The city in 2009 benefited from the Mount Hood operation in three ways. First, the course paid $165,000 in bond payments. At least some of this money was to pay for the bond that covered the damage resulting to the Mount Hood Park (not the golf course) from the big dig fiasco. Instead of paying for damage to the park from city revenues, i.e. taxes, it instead pushed the costs to the golf course.

The second way the City takes money from the golf course is to charge it for “indirect costs” i.e., indirect costs to the police department, etc. In 2009 the City took $121,188 for these indirect costs, up from the $106,728 the City took in 2008.

The third way the city takes money from the golf course is for “payment in lieu of taxes”. In 2009 this amounted to $99,061 up from $57,210 in 2008.

The above numbers show that while total revenues at Mount Hood for 2009 increased by $1,943 over 2008, the city took $56,311 more from the course in 2009 than 2008.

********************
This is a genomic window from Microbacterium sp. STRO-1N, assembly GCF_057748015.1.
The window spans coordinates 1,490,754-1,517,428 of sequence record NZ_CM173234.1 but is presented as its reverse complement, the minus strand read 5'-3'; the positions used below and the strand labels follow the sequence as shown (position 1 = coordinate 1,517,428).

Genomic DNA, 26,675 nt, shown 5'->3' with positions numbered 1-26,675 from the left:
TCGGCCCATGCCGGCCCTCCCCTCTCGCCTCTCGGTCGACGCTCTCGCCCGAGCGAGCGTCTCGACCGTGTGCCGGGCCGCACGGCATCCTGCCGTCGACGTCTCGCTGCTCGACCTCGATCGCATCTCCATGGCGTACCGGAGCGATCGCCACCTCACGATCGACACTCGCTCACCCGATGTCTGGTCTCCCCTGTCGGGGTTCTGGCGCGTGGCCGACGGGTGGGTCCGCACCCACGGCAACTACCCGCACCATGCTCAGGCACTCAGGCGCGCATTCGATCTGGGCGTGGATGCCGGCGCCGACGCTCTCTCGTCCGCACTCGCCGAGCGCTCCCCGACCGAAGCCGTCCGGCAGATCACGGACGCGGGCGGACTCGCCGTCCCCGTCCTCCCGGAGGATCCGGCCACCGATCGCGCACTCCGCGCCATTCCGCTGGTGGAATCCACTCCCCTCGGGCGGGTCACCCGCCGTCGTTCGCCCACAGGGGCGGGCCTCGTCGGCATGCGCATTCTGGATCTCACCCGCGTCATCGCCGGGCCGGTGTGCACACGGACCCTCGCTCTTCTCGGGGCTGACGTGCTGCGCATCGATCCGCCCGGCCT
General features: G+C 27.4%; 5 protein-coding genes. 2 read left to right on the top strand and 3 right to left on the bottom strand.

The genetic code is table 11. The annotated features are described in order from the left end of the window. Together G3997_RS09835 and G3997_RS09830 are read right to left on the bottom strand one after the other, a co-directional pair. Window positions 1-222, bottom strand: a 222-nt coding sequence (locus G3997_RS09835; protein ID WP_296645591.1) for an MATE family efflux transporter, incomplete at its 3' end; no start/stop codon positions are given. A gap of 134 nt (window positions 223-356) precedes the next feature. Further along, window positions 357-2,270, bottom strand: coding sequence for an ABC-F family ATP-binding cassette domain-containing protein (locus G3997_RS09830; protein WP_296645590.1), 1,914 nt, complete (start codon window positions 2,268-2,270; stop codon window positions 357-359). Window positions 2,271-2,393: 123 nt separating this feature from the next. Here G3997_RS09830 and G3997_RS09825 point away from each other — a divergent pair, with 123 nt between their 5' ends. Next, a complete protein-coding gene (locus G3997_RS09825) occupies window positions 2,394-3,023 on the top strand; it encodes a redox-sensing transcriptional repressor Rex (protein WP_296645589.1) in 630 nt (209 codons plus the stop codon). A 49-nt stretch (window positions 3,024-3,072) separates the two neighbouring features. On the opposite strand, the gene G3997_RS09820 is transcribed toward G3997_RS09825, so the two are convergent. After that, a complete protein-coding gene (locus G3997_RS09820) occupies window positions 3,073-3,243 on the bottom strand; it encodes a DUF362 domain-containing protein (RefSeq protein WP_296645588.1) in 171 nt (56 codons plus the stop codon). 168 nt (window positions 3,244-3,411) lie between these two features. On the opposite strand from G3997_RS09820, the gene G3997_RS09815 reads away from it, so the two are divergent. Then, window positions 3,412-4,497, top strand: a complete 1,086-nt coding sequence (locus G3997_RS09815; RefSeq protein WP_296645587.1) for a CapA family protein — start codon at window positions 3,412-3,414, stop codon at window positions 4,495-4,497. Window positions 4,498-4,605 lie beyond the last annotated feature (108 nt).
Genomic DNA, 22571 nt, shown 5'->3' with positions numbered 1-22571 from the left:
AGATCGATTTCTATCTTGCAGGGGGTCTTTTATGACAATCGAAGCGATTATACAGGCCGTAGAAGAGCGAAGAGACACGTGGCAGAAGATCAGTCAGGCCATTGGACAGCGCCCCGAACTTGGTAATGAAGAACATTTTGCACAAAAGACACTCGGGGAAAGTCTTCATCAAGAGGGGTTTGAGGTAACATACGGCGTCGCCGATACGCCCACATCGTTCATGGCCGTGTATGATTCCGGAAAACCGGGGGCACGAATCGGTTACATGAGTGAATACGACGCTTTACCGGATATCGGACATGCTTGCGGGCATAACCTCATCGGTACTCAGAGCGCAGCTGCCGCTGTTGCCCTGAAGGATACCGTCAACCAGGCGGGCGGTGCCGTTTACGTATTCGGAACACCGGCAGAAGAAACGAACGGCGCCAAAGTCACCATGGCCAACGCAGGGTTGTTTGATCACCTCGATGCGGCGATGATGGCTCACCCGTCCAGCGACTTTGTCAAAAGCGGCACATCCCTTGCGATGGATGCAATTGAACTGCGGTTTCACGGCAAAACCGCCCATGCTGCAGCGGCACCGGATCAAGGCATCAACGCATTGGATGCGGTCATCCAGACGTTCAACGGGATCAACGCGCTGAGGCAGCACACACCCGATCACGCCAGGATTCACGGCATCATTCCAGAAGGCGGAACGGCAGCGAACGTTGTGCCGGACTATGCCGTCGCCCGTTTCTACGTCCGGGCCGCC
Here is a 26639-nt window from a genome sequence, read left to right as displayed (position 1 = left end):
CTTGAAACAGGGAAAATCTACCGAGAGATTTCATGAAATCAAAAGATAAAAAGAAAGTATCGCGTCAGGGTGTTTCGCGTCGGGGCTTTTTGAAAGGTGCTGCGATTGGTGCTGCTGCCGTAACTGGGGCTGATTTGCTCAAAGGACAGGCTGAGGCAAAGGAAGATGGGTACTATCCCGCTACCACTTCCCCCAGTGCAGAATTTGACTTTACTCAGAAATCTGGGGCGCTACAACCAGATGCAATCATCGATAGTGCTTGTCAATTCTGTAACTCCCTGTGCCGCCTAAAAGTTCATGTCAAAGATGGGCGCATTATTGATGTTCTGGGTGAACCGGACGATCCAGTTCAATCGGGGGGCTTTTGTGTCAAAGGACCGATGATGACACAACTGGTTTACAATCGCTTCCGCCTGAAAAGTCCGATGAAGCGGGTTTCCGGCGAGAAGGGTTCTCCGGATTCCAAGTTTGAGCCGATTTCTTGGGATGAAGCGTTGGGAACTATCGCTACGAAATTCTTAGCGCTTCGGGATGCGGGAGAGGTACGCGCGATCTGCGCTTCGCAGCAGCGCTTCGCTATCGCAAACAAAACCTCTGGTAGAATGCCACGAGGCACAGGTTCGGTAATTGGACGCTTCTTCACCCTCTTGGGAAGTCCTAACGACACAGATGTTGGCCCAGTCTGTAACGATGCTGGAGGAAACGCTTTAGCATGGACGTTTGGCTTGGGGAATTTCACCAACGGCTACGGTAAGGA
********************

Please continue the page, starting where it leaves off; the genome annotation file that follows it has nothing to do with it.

A question to be asked is, if the city were not taking these monies from Mount Hood would the course have enough money to fund an athletic field when the bonds are paid off?.

Another question is, will the $165,000 now being used to pay for the bonds find its way into the “indirect costs” and “payment in lieu of taxes”  after the bonds are paid off?

Another is, will the city increase the amounts it takes from the golf course by an amount larger than the increase in golf course revenues, like it did last year?

The reason that financing an athletic field at Mount Hood is a long shot is that the way things are going now the city may have other plans for the money.


Writer's note: Sources for the above numbers. 2009 revenue and costs from Melrose Park Department. 2008 costs from Melrose Auditor's Office.

March 5, 2010